Wednesday, May 13, 2009

New Bits And Pieces Review

Just passing along a new review of Greg Schwartz's Bits and Pieces that recently appeared on The Harrow. Schwartz's broadside Bird Ku is still available so buy it!

Bits and Pieces

Review © 2009 Dru Pagliassotti
Creative Commons License
This review is licensed under a Creative Commons License.

Bits and Pieces
Greg Schwartz
©2007, Spec House of Poetry

Night Falls

night falls
like a curtain
on a quiet inn
deep in the woods.
the perfect setting
for a horror story
if only
the damn birds
would stop chirping.

(—Greg Schwartz, Bits and Pieces
reprinted with permission of the author)

Not too many poets turn their hand to horror, and fewer do it well enough to get published consistently, but Greg Schwartz's collection Bits and Pieces proves it can be done. The collection contains 15 snippets of the horrific that Schwartz sold to various venues over a five-year span, 2003-2007, including poems that run from the not-so-unusual love poetry to the undead to a quirkier, more original world of predatory trees and, above, cheerfully irreverent birds.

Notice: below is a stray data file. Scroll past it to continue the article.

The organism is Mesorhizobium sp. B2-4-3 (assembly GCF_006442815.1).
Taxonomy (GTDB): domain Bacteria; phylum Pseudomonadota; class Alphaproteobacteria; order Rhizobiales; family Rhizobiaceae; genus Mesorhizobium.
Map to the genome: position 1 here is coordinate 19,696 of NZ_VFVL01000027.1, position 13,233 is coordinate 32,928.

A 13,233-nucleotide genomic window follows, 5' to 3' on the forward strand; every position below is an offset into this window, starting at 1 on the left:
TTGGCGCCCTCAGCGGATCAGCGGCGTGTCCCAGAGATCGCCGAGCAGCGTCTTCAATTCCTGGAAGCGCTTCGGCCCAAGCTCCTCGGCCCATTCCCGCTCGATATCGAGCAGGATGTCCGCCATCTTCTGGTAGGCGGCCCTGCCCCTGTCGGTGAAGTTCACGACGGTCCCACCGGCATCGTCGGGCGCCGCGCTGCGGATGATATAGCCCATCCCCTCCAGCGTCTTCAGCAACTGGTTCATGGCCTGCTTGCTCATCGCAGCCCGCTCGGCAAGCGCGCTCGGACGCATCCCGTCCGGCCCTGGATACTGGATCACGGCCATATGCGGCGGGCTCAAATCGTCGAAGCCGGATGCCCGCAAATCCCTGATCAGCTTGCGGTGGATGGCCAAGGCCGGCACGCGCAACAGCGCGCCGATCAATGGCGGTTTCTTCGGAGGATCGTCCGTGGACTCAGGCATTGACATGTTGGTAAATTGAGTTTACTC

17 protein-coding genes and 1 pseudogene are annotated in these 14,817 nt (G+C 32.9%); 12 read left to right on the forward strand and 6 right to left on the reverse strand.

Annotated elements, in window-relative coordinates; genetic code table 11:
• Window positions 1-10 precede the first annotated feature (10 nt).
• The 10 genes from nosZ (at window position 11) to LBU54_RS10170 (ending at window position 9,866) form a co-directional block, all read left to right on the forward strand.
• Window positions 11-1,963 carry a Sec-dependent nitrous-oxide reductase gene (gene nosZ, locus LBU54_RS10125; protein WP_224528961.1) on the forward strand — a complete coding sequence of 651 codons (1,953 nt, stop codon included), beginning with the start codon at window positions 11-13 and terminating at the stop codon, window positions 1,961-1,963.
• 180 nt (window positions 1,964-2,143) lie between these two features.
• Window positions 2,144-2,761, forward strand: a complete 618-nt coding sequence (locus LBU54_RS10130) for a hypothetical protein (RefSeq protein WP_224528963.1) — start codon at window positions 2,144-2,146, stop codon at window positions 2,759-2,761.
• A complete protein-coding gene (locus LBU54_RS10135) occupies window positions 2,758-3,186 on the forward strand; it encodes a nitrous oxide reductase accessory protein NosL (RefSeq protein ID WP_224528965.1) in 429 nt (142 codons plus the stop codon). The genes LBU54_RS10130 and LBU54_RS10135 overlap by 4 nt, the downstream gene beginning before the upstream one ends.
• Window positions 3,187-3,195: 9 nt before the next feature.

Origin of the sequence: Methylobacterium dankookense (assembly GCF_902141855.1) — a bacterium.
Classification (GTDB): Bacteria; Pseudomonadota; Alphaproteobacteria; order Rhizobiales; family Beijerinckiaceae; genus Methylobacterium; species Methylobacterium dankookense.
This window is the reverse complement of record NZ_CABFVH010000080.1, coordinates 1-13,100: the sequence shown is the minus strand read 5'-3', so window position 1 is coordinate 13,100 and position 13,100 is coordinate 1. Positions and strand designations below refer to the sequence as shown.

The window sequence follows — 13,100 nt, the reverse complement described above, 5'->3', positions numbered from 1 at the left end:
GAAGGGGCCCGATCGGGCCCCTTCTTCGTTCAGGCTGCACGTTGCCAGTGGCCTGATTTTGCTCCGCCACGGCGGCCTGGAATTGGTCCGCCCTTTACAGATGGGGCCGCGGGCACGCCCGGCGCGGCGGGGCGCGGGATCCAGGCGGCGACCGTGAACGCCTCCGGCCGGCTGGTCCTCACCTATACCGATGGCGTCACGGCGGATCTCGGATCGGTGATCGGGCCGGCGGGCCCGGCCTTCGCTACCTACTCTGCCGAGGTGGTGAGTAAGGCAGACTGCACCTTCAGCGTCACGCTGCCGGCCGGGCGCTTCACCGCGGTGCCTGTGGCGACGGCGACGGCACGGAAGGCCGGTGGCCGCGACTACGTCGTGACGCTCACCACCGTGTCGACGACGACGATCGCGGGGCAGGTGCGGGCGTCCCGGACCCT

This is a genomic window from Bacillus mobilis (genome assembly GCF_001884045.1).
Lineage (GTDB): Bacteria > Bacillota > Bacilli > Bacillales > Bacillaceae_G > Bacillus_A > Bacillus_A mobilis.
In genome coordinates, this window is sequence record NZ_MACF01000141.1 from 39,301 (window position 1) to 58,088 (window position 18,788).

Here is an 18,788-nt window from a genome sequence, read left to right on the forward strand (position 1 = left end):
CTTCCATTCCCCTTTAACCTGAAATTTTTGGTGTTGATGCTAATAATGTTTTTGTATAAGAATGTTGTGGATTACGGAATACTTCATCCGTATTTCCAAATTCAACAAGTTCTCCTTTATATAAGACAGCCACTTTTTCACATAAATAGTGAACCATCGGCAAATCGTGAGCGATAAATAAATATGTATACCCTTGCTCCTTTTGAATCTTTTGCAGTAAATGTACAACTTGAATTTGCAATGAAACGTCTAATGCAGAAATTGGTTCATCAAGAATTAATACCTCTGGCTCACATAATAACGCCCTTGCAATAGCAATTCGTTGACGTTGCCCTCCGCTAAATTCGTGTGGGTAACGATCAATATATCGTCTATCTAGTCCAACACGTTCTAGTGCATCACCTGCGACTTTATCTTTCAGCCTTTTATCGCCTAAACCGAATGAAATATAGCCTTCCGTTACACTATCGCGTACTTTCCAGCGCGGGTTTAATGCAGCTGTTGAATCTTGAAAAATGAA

"Night Falls," a 2008 Rhysling Award nominee, is my favorite in the collection, as it confounds the reader's usual horror-collection expectations. Indeed, that's one of Schwartz's strengths as a horror poet; he's much like the birds he describes in "Night Falls," his dry sense of humor offering a humorous counterpoint to horror's oftimes drearily chilling atmosphere. We see Schwartz's humor emerge most notably in "Night Falls," "Danny, Danny," "Lying in Wait," and "The Monster in My Closet," as well as in other poems in this collection. These short, smile-coaxing works scattered amid the darker poetry add greatly to the chapbook's charm and undoubtedly contributes to Schwartz's success in getting his work published.

Bits and Pieces is a limited-edition chapbook with a cardstock cover illustrated by Cathy Buburuz. Schwartz blogs at Haiku & Horror . His poem "Under the Bed," not included in this collection, was published in The Harrow's anthology Midnight Lullabies.

1 comment:

Unknown said...

That Greg Schwartz piece, what a miserable platitude. Beyond horizons of nightingales infested areas, they don't exactly go tweet tweet tweet round about half past Curtain, do they.

- Peter Ingestad, Sweden